Following this exchange, I asked the Chancellor to confirm that off-grid homes would benefit from the Government’s £400 energy rebate, and was pleased to receive confirmation that they will receive the support: 

These households are caught in a specific energy price trap and it is crucial that commensurate support is provided to these households to match any reduction or freeze in the price cap. In Parliament I have supported a Bill introduced by the SNP MP Drew Hendry, the Energy Pricing (Off Gas Grid Households) Bill. The Bill would extend protections to off-grid homes by requiring that the UK Government work alongside Ofgem to address the issue head on and set out a clear timetable for ensuring that households do not have to pay more for energy because they do not have access to mains gas supplies.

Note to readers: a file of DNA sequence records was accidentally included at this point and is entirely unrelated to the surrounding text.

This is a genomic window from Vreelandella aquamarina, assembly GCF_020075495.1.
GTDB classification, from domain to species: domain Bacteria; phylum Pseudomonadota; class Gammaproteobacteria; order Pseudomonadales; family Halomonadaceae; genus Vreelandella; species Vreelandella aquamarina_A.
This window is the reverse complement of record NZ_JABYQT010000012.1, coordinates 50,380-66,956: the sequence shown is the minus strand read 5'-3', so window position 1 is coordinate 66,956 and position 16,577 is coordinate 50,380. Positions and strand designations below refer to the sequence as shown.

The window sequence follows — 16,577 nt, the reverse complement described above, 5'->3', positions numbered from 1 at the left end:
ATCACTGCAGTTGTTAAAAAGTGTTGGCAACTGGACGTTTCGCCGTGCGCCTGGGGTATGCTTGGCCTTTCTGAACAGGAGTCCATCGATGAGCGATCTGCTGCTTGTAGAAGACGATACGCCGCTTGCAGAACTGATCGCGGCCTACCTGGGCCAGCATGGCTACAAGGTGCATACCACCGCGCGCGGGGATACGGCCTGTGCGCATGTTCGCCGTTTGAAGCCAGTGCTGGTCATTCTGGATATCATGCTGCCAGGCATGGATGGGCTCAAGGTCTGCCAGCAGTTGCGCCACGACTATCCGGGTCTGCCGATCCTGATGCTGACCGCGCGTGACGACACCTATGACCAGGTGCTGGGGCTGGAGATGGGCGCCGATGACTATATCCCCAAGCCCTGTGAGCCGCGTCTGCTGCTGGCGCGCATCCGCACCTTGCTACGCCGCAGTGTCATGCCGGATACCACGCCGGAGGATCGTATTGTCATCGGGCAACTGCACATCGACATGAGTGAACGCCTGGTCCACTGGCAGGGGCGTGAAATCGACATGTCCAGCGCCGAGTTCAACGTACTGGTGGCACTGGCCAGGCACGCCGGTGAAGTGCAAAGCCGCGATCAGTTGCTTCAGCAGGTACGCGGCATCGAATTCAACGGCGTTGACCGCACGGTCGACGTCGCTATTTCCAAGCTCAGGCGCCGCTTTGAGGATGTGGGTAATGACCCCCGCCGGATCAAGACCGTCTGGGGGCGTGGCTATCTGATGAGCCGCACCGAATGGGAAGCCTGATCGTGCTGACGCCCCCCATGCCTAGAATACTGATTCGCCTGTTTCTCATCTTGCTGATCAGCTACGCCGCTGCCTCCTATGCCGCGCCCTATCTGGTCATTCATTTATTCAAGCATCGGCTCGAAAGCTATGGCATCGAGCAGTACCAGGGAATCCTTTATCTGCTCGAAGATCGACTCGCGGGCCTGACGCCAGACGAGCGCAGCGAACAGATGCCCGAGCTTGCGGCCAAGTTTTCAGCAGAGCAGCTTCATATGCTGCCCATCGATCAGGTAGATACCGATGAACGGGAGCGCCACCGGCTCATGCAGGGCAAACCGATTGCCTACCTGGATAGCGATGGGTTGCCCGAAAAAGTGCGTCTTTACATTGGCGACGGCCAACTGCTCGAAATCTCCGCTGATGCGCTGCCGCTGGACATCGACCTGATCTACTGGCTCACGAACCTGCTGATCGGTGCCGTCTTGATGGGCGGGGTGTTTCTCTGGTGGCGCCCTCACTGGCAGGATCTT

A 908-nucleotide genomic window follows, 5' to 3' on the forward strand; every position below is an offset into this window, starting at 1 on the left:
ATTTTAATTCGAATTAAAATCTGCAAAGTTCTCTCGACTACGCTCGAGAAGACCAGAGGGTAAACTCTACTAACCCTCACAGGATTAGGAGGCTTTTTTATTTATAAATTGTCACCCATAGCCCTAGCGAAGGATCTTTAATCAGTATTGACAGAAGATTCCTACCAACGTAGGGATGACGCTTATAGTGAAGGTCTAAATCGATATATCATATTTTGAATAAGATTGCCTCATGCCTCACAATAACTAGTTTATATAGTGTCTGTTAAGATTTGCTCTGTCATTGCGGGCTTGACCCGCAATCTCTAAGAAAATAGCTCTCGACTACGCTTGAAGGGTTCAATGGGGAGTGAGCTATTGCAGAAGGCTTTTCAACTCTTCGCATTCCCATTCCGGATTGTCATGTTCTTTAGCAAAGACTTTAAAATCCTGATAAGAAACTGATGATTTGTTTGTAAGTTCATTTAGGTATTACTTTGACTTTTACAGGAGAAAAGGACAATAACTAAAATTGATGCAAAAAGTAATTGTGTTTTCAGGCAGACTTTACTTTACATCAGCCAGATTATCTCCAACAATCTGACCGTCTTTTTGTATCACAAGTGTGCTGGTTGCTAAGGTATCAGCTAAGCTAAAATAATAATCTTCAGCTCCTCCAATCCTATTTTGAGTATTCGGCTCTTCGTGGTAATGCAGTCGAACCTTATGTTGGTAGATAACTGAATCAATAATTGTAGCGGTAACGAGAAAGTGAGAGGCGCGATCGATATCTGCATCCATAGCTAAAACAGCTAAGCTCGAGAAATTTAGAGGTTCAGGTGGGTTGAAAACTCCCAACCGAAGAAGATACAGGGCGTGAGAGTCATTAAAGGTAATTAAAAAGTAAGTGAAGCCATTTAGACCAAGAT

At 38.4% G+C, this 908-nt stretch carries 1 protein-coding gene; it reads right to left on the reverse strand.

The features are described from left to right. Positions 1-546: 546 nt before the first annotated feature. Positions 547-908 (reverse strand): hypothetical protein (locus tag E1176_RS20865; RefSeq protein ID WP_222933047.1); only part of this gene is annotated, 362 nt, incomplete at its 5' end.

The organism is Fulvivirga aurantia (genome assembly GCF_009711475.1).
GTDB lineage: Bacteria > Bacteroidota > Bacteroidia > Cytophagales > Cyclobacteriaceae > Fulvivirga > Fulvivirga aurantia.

The UK Government could choose a mechanism which would ensure that all off gas grid households are not charged any more than on-gas households for the same number of units used. 

More recently, I met with the Treasury to discuss the possibility of extending the Rural Fuel Duty Relief Scheme to Ceredigion, as well as extending the energy price cap to commercial energy contracts. I have also raised this question in the Chamber: 

The Treasury has thus far refused to confirm what measures they intend to introduce, but these are matters I will be raising with the new Chancellor.

During a wider debate on the future of off-gas grid properties, I urged the Government Minister to bring forward targeted support measures to help off-grid homes with their higher fuel and heating bills. Here are the links to both the video and transcript for your information:  

Another aspect of my speech was to raise the point that most suppliers require customers to make a minimum delivery order of 500 litres, which means the cost is simply unaffordable. The Minister responded by saying: